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Luis Scola's versatility is worth keeping around

On the 35-year old's value to the Indiana Pacers and the timelessness of being crafty.

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Thomas J. Russo-USA TODAY Sports

"I hope so." Larry Bird responded, when asked if the team expects to re-sign Luis Scola.

On April 30, he turned 35, making him the oldest player on the roster. He shot a career-worst 69% from the free throw line, and he averaged fewer than 10 points, but the Indiana Pacers still want to retain his services.

And for good reason.

Here are some numbers which support Bird's position on the free agent:

24.0: The percentage of Luis Scola's post-ups which resulted in a trip to the charity stripe during the 2014-15 season. Taking into account only those players who attempted at least 40 shots on the block, the Argentinian's free throw frequency (24.0%) trailed only Chicago's Nikola Mirotic (29.0%), per's Play Type data.

46.4: Luis Scola's field goal percentage on the block. While David West, having converted only 38.3% of his post-ups during the 2014-15 season, showed some signs of wear-and-tear as he struggled to overpower opponents in the paint, Scola's fuller repertoire of craftiness around the rim proved, at least for him, that age is just a number. Whether going up-and-under or successfully baiting opponents into fouls with deceptive head fakes, Scola proved himself, arguably, to be Indiana's most versatile front court option.

9.9: The shortest average field goal distance (feet) recorded by Scola since donning a Houston Rockets uniform in 2012. Rather than drifting further and further away from the basket or shooting elbow jumper after elbow jumper, Indiana's reserve power forward attempted 41.03% of his field goals in the restricted area and 15.91% in the paint (non-restricted area) as compared to 39.94% from mid-range, per Inversely, David West attempted 58.45% of his shots from mid-range as compared to 18.66% in the restricted area and 19.97% in the paint (non-restricted area).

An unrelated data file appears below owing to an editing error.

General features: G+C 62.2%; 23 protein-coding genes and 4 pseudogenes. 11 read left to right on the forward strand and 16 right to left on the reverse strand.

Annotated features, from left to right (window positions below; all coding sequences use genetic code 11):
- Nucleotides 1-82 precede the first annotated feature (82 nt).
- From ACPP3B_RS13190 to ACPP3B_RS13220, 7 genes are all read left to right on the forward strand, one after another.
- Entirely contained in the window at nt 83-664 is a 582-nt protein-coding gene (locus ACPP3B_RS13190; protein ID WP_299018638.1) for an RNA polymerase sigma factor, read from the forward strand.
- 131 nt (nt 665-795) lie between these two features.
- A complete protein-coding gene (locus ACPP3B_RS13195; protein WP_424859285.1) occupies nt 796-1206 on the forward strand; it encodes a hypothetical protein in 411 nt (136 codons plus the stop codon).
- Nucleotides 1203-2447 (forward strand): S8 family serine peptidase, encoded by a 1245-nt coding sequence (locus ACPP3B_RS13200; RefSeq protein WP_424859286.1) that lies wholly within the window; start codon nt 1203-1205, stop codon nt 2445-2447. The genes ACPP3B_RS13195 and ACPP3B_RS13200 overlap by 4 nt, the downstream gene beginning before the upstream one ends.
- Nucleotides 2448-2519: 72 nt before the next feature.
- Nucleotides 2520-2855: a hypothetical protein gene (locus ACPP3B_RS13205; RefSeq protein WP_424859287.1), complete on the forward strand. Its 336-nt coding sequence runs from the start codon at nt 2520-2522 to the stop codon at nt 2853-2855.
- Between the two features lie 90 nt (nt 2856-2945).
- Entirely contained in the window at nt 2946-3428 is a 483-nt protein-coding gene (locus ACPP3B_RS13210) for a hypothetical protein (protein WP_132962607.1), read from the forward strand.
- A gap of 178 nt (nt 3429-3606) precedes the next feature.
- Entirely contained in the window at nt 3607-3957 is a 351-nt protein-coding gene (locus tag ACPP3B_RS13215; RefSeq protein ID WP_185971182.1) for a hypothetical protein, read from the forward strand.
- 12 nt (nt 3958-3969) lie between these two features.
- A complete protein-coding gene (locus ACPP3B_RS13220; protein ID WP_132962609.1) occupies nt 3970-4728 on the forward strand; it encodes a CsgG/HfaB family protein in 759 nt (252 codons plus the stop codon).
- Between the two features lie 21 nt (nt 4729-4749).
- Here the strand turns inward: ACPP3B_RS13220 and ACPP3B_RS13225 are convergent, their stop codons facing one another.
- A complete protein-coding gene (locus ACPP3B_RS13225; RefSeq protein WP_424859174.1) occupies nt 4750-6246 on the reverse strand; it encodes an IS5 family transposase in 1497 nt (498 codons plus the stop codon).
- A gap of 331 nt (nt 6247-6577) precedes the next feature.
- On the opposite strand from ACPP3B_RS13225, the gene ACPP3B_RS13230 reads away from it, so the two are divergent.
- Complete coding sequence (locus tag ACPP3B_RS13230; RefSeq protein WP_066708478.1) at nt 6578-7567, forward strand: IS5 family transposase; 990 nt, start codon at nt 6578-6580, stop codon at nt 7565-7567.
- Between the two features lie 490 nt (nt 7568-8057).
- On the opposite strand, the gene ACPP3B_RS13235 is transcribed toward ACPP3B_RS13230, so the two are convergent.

91.0: The Pacers' defensive rating (points allowed per 100 possessions) when George Hill, C.J. Miles and Rodney Stuckey were joined by David West and Luis Scola, well below Indiana's overall rating (100.9) for the season, per's advanced lineup data. If the Blue-and-Gold do indeed move forward with plans to downsize their front court next season, this figure bodes well for such a transition because it demonstrates (at least in limited sample size) that the Pacers are capable, in spurts, of going smaller without giving up too many points on the defensive end.

11.4: The number of rebounds Scola grabbed per 36 minutes, a team-high.

1: The number of games Luis Scola has missed since being acquired via trade by the Indiana Pacers two seasons ago. "I don't feel close to the end, that's the truth," reports "I've got energy and I feel I can still do this and I'm still having fun and I can work out hard and play hard every day. As long as all that's still there, I don't see me being close to retirement."

Whether hampered by an elbow injury or held back by a lesser role, Luis Scola's offense, during his first-year with the Indiana Pacers, consisted of little more than shooting elbow jumpers. Now, a year later, he has proven himself to be more than just a mid-range bailout option.

Though traditional statistics may not reflect it, at age 35 he is still more than capable of out-smarting opponents on the block, drawing fouls in the post, playing center in smaller reserve lineups, hustling for rebounds and just showing up to work game in, game out.

But will the consummate professional's place of employment still be Bankers Life Fieldhouse? The Pacers likely won't be the only team "hoping" to obtain his services this summer, according to this tweet from Hoops Hype contributor and USA Today Sports reporter David Alarcon:

Which roughly translated says, "I talked with Luis Scola about his future back in September. He misses Houston (and Kevin McHale wants him) and also said China is a great option."

With regard to his two-year stint with the Pacers, Scola told the Indy Star, "It was fun. It was fun to be here. It's a good team, it's a good organization. It was a great honor to play for Larry and we'll see. It might be over, it might not. We'll see in a couple of days. Like I said, I might have a little bit better impression of what their expectations are going into the future and we'll play out the summer."

Whether here, back in Houston or anywhere else, the Argentinian's versatility is worth keeping around.

Because, more than anything, what Luis Scola's game proves is that while athleticism and brute strength are finite, craftiness is timeless.